Rabid Fox Bites Dog in Galloway, Pet Vaccinations Urged
A fox that bit a dog near Stockton University this week has tested positive for rabies and Atlantic County health officials are reminding of the importance of protecting your pets with a rabies vaccination.
Here is a press release from the Atlantic County Public Information Officer with details on how to safeguard your family and pets.
"Atlantic County health officials are reminding residents of the importance of protecting their pets with a rabies vaccination after a dog that was running with its owner near Waterway Drive on the Stockton University campus in Galloway Township was confronted and bitten by a fox.
The fox was soon captured and sent to the state lab for testing where it was confirmed positive for rabies on August 16. The dog was current on its rabies vaccination but received a booster vaccination for added protection.
This is the second case of rabies in Atlantic County this year. The first case was confirmed in a domestic cat in Egg Harbor Township. Atlantic County had a total of 10 rabies cases last year involving 4 raccoons, 3 cats, 2 bats and a skunk.
Rabies is a viral disease that is fatal if left untreated. Pet owners are advised to protect their pets with a rabies vaccination.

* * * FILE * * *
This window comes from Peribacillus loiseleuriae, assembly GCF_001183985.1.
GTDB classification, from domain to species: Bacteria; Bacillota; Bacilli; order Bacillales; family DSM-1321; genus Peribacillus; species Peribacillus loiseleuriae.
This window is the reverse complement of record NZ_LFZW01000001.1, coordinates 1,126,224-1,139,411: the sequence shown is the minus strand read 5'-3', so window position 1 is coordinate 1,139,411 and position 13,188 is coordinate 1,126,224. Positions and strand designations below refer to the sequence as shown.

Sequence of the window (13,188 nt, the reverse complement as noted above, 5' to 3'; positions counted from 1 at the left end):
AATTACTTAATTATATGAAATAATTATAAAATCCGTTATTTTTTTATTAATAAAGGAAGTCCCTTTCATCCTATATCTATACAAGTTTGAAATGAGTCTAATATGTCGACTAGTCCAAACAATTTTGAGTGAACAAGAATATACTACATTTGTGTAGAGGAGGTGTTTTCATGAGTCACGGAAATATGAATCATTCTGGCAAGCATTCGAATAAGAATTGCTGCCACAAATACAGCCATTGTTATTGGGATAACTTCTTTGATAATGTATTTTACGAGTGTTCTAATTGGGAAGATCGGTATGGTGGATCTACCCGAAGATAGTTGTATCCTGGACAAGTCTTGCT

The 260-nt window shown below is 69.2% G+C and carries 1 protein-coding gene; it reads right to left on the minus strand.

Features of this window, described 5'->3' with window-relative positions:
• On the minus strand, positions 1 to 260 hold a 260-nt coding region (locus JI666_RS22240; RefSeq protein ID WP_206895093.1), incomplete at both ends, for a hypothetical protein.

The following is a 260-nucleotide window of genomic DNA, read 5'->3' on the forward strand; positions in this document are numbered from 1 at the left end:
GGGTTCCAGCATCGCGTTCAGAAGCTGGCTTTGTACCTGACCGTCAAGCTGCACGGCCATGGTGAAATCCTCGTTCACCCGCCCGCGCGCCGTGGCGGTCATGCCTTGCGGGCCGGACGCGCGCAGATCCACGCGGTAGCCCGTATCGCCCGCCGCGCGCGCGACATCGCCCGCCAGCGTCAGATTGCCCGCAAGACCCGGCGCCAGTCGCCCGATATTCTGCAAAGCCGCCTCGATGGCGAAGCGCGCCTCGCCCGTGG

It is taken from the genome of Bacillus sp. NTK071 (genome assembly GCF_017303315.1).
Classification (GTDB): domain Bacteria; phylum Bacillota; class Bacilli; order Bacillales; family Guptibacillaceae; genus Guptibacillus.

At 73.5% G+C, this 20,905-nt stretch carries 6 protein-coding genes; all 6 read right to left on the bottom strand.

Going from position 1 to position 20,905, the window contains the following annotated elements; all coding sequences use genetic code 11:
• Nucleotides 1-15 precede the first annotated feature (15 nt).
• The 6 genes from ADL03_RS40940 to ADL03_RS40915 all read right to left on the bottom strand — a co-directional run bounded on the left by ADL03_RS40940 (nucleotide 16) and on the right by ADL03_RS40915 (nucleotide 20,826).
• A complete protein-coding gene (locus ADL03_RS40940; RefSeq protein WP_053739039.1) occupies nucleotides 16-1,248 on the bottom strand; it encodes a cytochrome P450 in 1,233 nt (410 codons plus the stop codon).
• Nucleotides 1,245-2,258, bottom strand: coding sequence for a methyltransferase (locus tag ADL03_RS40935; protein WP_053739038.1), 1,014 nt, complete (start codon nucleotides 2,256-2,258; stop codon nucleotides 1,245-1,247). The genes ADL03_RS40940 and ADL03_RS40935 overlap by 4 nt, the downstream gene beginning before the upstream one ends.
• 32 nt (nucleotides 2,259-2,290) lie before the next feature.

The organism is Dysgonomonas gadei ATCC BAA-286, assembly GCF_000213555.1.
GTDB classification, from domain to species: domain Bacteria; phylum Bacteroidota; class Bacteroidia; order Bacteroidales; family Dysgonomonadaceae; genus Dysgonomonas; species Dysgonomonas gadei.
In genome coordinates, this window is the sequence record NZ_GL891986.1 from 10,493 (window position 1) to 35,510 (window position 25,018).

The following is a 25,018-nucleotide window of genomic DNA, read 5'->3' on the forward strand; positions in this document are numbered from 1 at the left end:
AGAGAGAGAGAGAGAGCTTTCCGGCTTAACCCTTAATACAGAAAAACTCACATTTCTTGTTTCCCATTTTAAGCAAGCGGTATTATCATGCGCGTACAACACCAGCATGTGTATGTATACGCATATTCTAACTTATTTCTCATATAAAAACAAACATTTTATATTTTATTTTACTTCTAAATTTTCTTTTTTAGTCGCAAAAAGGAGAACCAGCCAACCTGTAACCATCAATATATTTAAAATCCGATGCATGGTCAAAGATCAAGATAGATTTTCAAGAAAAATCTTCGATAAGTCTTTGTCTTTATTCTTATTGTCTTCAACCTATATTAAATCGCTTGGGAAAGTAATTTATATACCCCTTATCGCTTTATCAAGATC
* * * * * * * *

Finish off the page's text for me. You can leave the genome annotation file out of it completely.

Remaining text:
The Atlantic County Animal Shelter provides a free rabies vaccination clinic for dogs and cats once a month at 240 Old Turnpike Road in Pleasantville. The next clinic will be held on Sunday, August 27, 9-11 AM. Dogs must be brought on leashes and cats in carriers. For more information call (609) 485-2345 or visit www.aclink.org/animalshelter.
Dogs and cats who receive an initial rabies vaccination are not considered immunized until 28 days after the vaccine has been administered, therefore it is strongly recommended that any animal newly vaccinated or those too young to receive the vaccine (less than three months) not be left outdoors unattended. Situations have arisen where pet owners have left unvaccinated or newly vaccinated pets outdoors where they have sustained exposures to known or suspect rabid animals, resulting in euthanasia or four to six months strict confinement.
Public health officials also advise residents to teach your children to stay away from wild, stray or aggressive animals. Never feed or touch wild animals or try to keep them as pets.
If you are bitten by an animal, wash the wound immediately with soap and water and seek medical attention.
Report all animal bites to the Atlantic County Division of Public Health at 609-645-5971."